Wednesday 21 February 2018

Cheese rebellion forces price cut

Israeli dairy companies were forced to drop their cottage cheese prices after an online campaign called for a boycott
Israeli dairy companies were forced to drop their cottage cheese prices after an online campaign called for a boycott

In the land of milk and honey, feelings run pretty strong when it comes to the price of cottage cheese.

After more than 105,000 people joined a Facebook group vowing to boycott the product until prices dropped, the Israeli dairy companies that control the cheese market announced they were cutting prices by 25%.

Cottage cheese was recently voted by Israelis to be their most "Israeli" food, surpassing even the region's own falafel. The dairy product can be found in nearly every fridge, and the sudden price increase became a symbol of the rising cost of living in Israel.

The victory was a rare instance of consumers banding together through social media to force powerful companies to reduce the price of a product.

Israel's relatively small size and its tech-savvy and media-aware population enabled the protest to spread quickly. The campaign touched a nerve among Israelis concerned about rising prices and eroding salaries.

Spooked by the outrage, the three main Israeli dairy companies that control the market agreed to lower the price of a 250g container to 5.90 shekels (£1.08) after it had risen to close to 8 shekels (£1.46).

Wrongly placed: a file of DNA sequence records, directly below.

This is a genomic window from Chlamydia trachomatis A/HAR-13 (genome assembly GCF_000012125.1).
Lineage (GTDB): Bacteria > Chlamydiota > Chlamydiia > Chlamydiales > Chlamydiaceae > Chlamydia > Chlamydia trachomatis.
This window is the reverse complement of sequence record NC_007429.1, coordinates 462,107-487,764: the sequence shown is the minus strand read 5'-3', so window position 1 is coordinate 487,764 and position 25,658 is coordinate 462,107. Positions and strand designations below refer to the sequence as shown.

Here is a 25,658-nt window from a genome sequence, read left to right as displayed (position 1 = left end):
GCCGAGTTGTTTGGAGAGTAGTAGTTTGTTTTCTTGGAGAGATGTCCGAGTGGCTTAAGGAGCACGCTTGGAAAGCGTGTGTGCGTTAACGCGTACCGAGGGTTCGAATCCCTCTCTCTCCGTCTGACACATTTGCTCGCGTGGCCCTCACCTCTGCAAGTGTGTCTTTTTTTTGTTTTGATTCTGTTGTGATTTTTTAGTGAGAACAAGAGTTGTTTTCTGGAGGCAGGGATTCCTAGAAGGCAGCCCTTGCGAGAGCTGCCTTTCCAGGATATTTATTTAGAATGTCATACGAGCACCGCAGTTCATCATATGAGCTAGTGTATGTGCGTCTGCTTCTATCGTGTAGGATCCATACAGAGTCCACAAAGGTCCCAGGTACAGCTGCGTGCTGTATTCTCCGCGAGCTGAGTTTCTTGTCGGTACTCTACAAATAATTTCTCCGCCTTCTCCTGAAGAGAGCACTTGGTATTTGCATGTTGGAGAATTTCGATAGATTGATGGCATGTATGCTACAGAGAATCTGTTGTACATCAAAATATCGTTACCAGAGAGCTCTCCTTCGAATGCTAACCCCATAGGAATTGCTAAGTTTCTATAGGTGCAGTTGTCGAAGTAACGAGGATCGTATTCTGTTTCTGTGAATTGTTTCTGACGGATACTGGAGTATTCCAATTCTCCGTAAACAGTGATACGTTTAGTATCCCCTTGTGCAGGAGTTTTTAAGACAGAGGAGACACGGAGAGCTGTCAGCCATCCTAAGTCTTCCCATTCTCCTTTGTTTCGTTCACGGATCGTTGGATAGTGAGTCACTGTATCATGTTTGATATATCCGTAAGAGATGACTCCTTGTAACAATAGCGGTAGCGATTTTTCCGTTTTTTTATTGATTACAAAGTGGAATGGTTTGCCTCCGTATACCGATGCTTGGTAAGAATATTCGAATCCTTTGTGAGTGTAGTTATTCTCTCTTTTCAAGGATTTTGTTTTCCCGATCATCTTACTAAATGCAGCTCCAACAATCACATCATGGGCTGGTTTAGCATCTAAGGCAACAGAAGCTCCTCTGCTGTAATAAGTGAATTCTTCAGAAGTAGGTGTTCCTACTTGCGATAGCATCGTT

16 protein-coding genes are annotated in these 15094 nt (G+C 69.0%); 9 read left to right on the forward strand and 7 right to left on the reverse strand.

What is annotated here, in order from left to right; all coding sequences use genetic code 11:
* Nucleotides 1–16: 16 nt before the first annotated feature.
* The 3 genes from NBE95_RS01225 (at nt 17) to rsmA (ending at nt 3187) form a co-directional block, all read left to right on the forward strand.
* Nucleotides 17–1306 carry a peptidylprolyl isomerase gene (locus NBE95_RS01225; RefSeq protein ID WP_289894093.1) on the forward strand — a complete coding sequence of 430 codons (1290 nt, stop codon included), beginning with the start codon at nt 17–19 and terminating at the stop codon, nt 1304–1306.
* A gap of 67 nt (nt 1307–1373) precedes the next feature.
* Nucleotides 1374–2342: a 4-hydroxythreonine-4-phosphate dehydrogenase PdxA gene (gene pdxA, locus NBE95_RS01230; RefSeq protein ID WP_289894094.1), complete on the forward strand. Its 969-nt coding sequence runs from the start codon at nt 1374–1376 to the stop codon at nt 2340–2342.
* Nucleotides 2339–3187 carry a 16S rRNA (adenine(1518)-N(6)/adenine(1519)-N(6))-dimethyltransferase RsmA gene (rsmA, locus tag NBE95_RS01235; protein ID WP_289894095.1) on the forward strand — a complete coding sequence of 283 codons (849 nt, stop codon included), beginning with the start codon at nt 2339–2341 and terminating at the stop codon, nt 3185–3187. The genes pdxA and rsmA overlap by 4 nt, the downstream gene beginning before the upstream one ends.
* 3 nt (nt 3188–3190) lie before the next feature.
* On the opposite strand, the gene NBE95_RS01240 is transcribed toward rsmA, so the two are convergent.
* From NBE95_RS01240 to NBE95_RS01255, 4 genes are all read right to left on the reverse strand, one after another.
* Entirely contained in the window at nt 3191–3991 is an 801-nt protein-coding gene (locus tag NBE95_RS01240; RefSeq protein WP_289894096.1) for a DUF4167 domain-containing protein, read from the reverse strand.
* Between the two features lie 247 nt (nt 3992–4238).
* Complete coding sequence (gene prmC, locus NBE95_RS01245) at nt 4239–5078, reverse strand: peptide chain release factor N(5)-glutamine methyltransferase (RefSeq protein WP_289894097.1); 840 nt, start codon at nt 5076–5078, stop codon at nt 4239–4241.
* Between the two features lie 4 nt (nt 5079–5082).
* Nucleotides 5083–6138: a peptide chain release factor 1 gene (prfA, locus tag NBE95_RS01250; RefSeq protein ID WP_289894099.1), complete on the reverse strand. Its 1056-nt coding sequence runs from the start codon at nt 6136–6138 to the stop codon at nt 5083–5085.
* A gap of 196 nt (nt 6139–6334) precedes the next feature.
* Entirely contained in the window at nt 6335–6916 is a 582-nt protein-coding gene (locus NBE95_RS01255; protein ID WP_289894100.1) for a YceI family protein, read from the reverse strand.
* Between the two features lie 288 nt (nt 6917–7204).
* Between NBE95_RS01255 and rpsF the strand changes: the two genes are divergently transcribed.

The protest has sparked hope it will spread to petrol, electricity and other food products that also have recently skyrocketed in price. Organisers say they will be moving on to other overpriced products, and consumers have expressed hope the precedent will help them target Israel's pricey property and car markets.

It also has highlighted the power of social media, with some even comparing it to the revolutions elsewhere in the Middle East.

"True, this is not Tahrir Square yet, the cottage cheese rebellion did not require us to take any real action, just to press 'like' and skip the cottage cheese shelf in the supermarket," columnist Ben Caspit wrote in the Maariv daily, referring to the Egyptian uprising. "This was inaction, not action, and it demanded no real sacrifice."

Still, Israeli newspapers on Thursday lauded the success, carrying headlines that declared: "We Won," ''Cottage Cheese Victory" and "The Israel Consumer Has Had His Say".

Press Association

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